Prior to the new clubhouse, gatherings in addition to the regular Thursday meetings took place at Scoutmaster King’s house. “Mr. King has given so much of himself to the scouts including his vacation time and many, many hours of meeting with scouts at his own house.” Rohrig said any scout or parent could call the leader at any time to talk about rank advancements, merit badges, and other scouting issues and he would open his door to accommodate them when the church was unavailable. “Now we have the scout house to have those meetings, which not only makes Mr. King happy, but Mr. King’s wife Lisa VERY HAPPY!” laughed Rohrig.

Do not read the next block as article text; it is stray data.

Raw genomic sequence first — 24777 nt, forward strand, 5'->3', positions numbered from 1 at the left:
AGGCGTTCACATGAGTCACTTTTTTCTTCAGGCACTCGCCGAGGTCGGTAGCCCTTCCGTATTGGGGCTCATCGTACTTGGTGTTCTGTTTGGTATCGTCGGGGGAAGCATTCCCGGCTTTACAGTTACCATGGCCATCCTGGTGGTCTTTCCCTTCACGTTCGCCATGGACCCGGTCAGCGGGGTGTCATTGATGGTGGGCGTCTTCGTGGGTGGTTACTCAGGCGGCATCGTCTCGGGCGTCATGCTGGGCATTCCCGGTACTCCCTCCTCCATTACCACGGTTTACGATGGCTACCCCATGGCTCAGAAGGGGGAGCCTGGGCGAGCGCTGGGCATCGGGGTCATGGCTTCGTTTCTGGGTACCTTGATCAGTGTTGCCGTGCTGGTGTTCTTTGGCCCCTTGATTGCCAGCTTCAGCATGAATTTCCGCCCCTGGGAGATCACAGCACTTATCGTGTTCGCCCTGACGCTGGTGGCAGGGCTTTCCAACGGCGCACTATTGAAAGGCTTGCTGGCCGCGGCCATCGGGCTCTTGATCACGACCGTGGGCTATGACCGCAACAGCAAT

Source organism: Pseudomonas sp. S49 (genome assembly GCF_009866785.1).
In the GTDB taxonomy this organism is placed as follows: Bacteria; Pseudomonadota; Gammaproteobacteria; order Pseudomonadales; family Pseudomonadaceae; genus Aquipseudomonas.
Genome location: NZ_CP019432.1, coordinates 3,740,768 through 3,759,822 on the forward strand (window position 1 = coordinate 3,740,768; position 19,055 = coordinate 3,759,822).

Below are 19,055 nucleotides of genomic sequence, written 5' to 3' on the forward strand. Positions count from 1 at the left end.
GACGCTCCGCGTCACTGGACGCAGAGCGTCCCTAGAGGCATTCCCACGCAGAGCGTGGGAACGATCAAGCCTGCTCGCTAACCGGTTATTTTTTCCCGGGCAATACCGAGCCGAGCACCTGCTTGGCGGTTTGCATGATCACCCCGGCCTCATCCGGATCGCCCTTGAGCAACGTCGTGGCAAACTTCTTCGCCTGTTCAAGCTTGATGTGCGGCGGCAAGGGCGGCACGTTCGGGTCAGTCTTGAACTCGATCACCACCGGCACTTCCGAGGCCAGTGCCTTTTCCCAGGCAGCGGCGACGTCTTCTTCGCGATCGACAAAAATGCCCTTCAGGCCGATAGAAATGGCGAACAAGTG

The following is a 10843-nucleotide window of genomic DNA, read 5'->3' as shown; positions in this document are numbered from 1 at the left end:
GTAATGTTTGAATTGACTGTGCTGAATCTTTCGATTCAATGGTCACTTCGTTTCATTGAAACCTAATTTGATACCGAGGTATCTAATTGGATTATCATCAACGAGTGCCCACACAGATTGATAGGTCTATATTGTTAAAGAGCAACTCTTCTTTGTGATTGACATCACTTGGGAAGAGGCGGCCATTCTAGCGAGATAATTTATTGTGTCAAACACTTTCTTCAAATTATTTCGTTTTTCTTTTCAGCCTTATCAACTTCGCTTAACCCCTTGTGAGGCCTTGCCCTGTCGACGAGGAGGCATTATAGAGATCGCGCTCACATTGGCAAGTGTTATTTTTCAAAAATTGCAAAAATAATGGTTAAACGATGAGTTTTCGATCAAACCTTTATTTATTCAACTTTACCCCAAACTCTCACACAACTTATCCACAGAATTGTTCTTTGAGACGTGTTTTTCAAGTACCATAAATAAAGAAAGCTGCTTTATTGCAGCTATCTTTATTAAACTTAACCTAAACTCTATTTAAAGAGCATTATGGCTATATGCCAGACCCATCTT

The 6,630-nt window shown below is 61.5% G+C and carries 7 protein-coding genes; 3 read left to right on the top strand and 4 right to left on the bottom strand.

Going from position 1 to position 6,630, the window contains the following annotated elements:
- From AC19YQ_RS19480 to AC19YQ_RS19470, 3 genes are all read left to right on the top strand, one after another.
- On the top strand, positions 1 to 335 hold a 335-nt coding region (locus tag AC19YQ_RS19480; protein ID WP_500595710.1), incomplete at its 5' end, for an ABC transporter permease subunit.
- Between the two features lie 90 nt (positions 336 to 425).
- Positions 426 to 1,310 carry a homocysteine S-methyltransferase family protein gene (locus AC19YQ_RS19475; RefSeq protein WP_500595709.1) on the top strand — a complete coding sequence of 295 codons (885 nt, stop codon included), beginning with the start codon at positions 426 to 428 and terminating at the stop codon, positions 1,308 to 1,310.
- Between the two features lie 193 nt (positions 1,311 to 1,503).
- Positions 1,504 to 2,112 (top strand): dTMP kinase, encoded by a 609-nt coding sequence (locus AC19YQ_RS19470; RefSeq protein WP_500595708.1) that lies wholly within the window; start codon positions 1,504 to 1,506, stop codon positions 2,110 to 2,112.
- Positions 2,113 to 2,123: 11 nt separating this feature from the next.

Based on the contributions of property, time, talent, labor, and materials of so many involved in the transformation of Milan Boy Scout Troop #631’s new residence, it seems people in the Milan community live by the boy scout law. Maybe there should be a badge for that. Troop #631 meets on Thursday nights from 6:30-8:pm.